President Donald Trump makes a points as Democratic presidential candidate former Vice President Joe Biden listens during the first presidential debate Tuesday, Sept. 29, 2020, at Case Western University and Cleveland Clinic, in Cleveland, Ohio. Credit: Morry Gash / Pool

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Tuesday night I, along with the rest of the country, watched in horror as the first presidential debate devolved into what can only be described as a childish food fight.

The moderator, Chris Wallace, was unable to control the debate from the very moment it began, failing repeatedly to reign in both candidates from interjecting themselves into the answers of the other. Soon enough, we were treated to a tornado of sound in which nothing could be heard, outside the occasional insults that were coming from both men.

Wallace, however, can be forgiven for that. Having moderated a number of candidate debates myself, there is really only so much you are able to do to control participants when they are intent on “being heard” and speaking over their opponent, and you.

What Wallace can not be forgiven for, however, is his uneven application of a moderator’s prerogative. Throughout the entire evening, he asked questions of President Donald Trump that were critical in nature, and then repeatedly refused to let an issue go when Trump attempted to dodge the question asked.

That, of course, is entirely fine with me. As a moderator it is your duty to get answers to questions, and reframe those questions to try to stop the evasions from happening. Sometimes you have to interrupt the candidate and demand an answer.

What wasn’t fine, though, is that the treatment of Trump was not repeated for former Vice President Joe Biden. For instance, when discussing the Supreme Court, Wallace asked Biden, “are you willing to tell the American people tonight whether or not you will support either ending the filibuster or packing the court?”

Biden’s response was a rambling mess about voting, and at one point he said outright “I’m not going to answer the question.” Wallace, giving up almost immediately in exasperation without much of a fight, said “gentlemen, I think we’ve ended this.”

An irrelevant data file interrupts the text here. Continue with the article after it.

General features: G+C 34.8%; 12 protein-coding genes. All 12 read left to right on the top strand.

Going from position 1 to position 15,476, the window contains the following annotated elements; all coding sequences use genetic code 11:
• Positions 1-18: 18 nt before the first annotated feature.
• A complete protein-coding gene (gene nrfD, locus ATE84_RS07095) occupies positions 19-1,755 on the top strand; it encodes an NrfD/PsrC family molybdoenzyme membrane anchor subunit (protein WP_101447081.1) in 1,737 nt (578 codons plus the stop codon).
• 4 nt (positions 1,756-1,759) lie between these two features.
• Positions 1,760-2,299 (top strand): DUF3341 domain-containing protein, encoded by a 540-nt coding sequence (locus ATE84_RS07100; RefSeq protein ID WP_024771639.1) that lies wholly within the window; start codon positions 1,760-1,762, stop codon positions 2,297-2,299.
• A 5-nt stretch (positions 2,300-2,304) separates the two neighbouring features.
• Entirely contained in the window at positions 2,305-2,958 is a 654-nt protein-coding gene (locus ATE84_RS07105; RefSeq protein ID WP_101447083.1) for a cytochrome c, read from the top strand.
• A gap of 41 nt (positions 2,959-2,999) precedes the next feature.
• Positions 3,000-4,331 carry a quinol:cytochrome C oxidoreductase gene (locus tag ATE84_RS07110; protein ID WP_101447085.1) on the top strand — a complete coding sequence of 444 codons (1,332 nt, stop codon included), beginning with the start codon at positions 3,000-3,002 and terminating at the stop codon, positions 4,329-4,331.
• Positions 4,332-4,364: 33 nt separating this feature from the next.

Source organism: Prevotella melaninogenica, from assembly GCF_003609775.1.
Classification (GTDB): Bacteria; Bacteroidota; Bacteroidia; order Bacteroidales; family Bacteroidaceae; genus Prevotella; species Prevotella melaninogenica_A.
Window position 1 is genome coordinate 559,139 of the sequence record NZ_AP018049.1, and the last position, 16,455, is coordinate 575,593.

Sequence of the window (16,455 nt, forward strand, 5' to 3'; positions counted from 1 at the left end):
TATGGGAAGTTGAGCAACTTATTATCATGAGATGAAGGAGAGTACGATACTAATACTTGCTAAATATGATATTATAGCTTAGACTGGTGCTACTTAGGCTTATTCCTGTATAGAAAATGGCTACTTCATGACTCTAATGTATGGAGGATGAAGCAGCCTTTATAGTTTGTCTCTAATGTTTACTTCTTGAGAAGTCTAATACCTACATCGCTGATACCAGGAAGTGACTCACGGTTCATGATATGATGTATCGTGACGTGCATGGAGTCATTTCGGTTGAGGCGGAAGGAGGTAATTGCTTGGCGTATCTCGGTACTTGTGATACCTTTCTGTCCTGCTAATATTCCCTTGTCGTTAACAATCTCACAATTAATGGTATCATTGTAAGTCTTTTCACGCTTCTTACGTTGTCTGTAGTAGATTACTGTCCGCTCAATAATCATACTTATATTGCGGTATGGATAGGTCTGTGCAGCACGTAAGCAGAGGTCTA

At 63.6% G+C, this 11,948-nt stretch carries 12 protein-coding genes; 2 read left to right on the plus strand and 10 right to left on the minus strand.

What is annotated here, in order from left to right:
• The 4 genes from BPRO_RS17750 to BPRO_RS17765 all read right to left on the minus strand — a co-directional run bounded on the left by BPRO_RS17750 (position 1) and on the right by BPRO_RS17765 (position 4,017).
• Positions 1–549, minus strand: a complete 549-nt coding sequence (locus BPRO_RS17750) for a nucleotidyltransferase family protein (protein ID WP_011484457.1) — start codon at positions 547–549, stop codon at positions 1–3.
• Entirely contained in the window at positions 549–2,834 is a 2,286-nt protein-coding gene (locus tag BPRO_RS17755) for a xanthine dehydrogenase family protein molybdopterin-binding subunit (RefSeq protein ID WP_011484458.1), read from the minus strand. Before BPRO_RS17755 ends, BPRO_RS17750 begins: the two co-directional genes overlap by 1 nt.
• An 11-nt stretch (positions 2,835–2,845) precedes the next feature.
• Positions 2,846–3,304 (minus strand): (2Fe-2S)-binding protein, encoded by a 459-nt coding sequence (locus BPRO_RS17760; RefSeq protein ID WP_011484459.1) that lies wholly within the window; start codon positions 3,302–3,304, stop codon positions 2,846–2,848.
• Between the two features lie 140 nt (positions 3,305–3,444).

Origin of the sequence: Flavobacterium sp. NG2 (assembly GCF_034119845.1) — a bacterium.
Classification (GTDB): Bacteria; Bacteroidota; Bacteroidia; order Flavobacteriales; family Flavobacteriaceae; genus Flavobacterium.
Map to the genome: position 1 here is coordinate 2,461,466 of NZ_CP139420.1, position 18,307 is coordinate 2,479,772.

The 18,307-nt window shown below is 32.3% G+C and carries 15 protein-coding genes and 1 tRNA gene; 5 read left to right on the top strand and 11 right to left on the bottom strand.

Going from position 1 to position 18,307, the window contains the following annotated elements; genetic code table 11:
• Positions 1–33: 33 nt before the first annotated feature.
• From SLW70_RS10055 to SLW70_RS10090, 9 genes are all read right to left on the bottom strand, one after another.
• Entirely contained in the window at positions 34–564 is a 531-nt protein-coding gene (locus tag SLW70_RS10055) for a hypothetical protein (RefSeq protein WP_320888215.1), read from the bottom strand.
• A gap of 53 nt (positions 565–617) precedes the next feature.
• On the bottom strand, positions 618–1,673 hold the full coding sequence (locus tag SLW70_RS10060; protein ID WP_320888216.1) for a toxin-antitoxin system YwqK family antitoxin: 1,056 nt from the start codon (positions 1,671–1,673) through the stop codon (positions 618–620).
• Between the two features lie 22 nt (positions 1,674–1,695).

Biden needed to answer that question, because he has himself refused to commit either way, and Democrats in the Senate and his activist base are currently falling all over themselves asking for it. If he supports it, he needs to say so. If he doesn’t, he needs to say so. Wallace needed to push him, and he didn’t.

Not that Wallace was the only bad actor, obviously.

Trump made a massive tactical error by being as aggressive as he was in this debate. He is, of course, always aggressive in debates, but going back to 2016 he was far more controlled in regard to his interruptions and challenges to Hillary Clinton than he was Tuesday night. He did it so frequently, and in many places so unnecessarily, that I don’t think it left a good impression on the audience.

But ironically, it may have also been a tactical mistake, because his interruptions frequently saved Biden from what may have otherwise been his lethargic, rambling delivery. Time after time, Trump stopped the former vice president from speaking about issues that are uncomfortable for him. The more Biden talks, the more likely he is to make a gaffe, or come off confused, and by cutting him off, Trump ironically helped Biden.

Not that Biden looked good. For all his complaints about Trump during the debate, his own demeanor was no better. Biden interrupted Trump throughout the entire debate, too. The only difference was that he wasn’t as loud, and usually did it with snide remarks under his breath, rather than argumentative confrontations. Beyond that, he was arrogant and insulting, at one saying to Trump, “will you shut up, man?” and then later dismissively told the president to “keep yapping.”

Biden lamented at one point that the proceedings that evening were “so unpresidential,” but he was frankly just as guilty as anyone else for that reality.

Regardless of the style issues, though, perhaps the most disappointing thing about the debate is that the unbelievably serious issues that should have been discussed that night — from the supreme court, to COVID-19, to race in America and the economy — were treated by both candidates as superficially as possible, and little more than soap boxes to make thinly veiled attacks on one another.

We got surface level answers with little depth all evening, and any American watching the debate would be at a loss to have actually learned much about either candidate, and what they’d like to do for the country moving forward. Not a single mind was changed Tuesday.

This country deserves far better than what we saw happen on that debate stage. We’ve fallen a long way from 1960.

Matthew Gagnon of Yarmouth is the chief executive officer of the Maine Policy Institute, a free market policy think tank based in Portland. A Hampden native, he previously served as a senior strategist for the Republican Governors Association in Washington, D.C.


Matthew Gagnon

Matthew Gagnon of Yarmouth is the chief executive officer of the Maine Policy Institute, a free market policy think tank based in Portland. A Hampden native, he previously served as a senior strategist...